Fuel for the NEA fire(s)

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(Aurora, IL)

I’m going to challenge myself to do something a little different today, and write a post both for and against defunding the National Endowment for the Arts (NEA), National Endowment for Humanities (NEH), and Public Broadcasting Service (PBS). I’ll focus on the NEA, though I feel strongly the other organizations are equal in importance. A disclaimer before we begin: I currently work in the arts, in a community organization that is not NEA funded, but is funded through taxes.  Our programming as a whole encompasses athletics, arts, parks, community activities, pre-school, senior programming, and a whole lot in between. We also receive revenue from program fees, and a very small percentage from private donations.

First, a little background about the funding structure of US art organizations- only a summary mind you! The NEA is a piece of federal funding. The US Government allocates a budget (last year $147.9 million) to the NEA, who then allocates funds to state agencies. Some of the funds are given out through direct NEA grants in a variety of areas, for which applicants must submit detailed applications. State agencies allocate funds at a state level, the NEA at a national level. Most organizations receive additional funding through corporate or foundation grants, private donations, and revenue from tickets or admission. The US Budget last year was $3.9 trillion dollars, so with those numbers, it means the total budget for the NEA was .004 percent. So that’s 4 cents out of your one hundred dollars.

The argument for defunding:

Without getting too deep into economics, a subject I enjoy but am certainly not an expert in, A free market is one that allows “the invisible hand” of the market to decide which activities succeed, and which fail. Governmental oversight, regulations, etc. are all removed from the economy, and the success is dependent on the consumer, who chooses which to consume. The free market has also become a sort of subjective term for capitalism, which means activities exist for profit, and are not controlled by the state (i.e. communism). Theoretically, this gives all power to the consumer, by allowing them to choose by voting with their wallet. Services or products are reliant on quality, price, brand, and ethics to succeed. This applies to all your purchases right now as a free individual! If you don’t like a company, don’t buy their product.

This type of economy is sort of like what we have in the US, but we have distorted it by imposing regulations, taxes, and subsidies because we don’t live in a utopia. Theoretically, a free market would rule out companies that pollute, provide unsafe products, etc. but sadly that isn’t the case, as we’ve seen throughout history.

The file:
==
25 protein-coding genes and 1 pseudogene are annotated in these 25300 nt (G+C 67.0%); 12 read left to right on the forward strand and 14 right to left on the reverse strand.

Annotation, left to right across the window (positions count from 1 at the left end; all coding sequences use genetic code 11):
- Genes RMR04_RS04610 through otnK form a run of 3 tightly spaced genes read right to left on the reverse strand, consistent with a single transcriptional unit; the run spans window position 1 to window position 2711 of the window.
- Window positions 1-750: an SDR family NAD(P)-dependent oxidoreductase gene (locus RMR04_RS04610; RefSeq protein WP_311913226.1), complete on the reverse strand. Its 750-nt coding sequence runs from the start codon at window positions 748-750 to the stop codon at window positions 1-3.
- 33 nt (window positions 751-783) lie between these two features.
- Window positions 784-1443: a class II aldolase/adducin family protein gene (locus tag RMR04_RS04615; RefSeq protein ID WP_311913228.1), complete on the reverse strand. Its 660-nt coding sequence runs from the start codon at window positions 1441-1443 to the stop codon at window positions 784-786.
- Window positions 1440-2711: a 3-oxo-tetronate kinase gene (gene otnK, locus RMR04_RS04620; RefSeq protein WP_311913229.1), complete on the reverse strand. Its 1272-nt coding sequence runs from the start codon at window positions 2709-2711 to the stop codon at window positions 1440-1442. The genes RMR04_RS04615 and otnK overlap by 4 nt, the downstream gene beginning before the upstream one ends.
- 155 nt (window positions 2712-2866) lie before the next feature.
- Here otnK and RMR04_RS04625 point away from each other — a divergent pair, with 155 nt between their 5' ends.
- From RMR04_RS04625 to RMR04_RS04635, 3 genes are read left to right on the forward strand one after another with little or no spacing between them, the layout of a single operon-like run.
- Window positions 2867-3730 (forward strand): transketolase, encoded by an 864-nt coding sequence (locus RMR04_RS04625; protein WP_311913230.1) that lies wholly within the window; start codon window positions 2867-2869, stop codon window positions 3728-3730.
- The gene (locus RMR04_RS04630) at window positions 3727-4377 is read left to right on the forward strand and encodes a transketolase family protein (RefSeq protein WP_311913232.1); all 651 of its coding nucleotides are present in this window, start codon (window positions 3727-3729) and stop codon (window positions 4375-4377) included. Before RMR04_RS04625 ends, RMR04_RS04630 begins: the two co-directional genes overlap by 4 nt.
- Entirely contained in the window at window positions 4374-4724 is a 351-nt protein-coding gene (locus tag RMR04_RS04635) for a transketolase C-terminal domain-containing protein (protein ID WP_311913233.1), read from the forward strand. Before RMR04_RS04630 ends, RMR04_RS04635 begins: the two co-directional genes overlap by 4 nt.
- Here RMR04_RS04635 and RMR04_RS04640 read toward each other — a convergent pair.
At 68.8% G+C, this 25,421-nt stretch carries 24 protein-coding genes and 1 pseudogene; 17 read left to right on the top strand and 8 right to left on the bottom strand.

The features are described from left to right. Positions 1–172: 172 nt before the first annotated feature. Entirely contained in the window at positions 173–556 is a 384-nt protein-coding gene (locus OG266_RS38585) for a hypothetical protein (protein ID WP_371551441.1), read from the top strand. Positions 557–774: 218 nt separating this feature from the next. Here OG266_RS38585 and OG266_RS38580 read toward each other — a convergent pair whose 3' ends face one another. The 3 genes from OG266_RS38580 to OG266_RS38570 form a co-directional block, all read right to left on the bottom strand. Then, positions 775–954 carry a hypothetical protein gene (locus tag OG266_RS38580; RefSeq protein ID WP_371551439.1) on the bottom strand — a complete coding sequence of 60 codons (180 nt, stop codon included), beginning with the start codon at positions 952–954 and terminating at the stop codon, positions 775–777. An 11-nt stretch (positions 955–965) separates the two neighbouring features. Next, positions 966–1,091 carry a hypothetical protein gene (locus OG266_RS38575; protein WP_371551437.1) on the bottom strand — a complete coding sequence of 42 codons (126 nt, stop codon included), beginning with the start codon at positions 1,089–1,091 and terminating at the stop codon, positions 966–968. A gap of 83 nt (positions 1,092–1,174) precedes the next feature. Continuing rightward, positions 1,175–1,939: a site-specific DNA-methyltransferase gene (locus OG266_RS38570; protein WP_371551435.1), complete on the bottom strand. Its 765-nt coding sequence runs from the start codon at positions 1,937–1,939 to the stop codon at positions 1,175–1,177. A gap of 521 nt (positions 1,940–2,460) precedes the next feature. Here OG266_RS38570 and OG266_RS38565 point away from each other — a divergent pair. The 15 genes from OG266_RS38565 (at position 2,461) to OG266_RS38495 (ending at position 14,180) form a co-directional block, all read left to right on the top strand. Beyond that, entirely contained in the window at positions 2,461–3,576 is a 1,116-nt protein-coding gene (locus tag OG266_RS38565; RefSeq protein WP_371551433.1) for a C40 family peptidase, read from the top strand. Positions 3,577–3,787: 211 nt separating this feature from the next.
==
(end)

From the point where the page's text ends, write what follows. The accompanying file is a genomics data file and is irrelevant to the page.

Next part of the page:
Subsidies prop up parts of the economy that would otherwise fail, due to market events, natural causes, or consumer demand. Agriculture for example has huge subsidies in the US, because of its importance to the economy and strong lobbying in congress. If agriculture suffers, the US will also take a major hit. In many cases, and on other blogs, there are likely discussions about agriculture subsidies, healthcare subsidies, etc. because many companies have taken advantage of them. Subsidies can also act as a sort of “non-consuming” consumer. The government may pay a farmer for his silo full of corn, but that corn will never actually be used. Producers may also benefit from tax breaks, incentives, and other “artificial” market influences. So you see how they can get tricky.

This same concept applies to the arts, in the form of grants. Nobody says the arts are subsidized, because that doesn’t quite make sense. There is nothing to subsidize. The government can’t buy art as a concept, because art is dependent on being brought into existence in the first place. So grants offer a chance for artists and organizations to have the funds to pay for the art, supplies, research, wages, and other costs which go into the art itself. Because art has a non-monetary value, it is dependent on the appraisal and inherent values society ascribes to it. Two paintings may be exactly the same in outward appearance- but what is the value of a painting produced by a robot, vs. produced by a human hand?

As this is an argument for defunding, the main point would be to let the market decide if they want art. If a community truly values its theatre, then theoretically they would pay enough in revenue and private donations to keep it open. From a market perspective, a theatre that doesn’t make enough in ticket sales to stay open, it shouldn’t stay open.

Many organizations who do receive funding year after year could come to rely on this funding, and because of this can take more risks such as staging a show that might not be popular or sell well. In this case, the incentive to provide what consumers want has been removed. The necessity to pay back the grant giver has also been removed, as a grant is different than a investment, which would fit better into the role of a Producer in commercial or market driven theatre. Producers do expect to make their money back.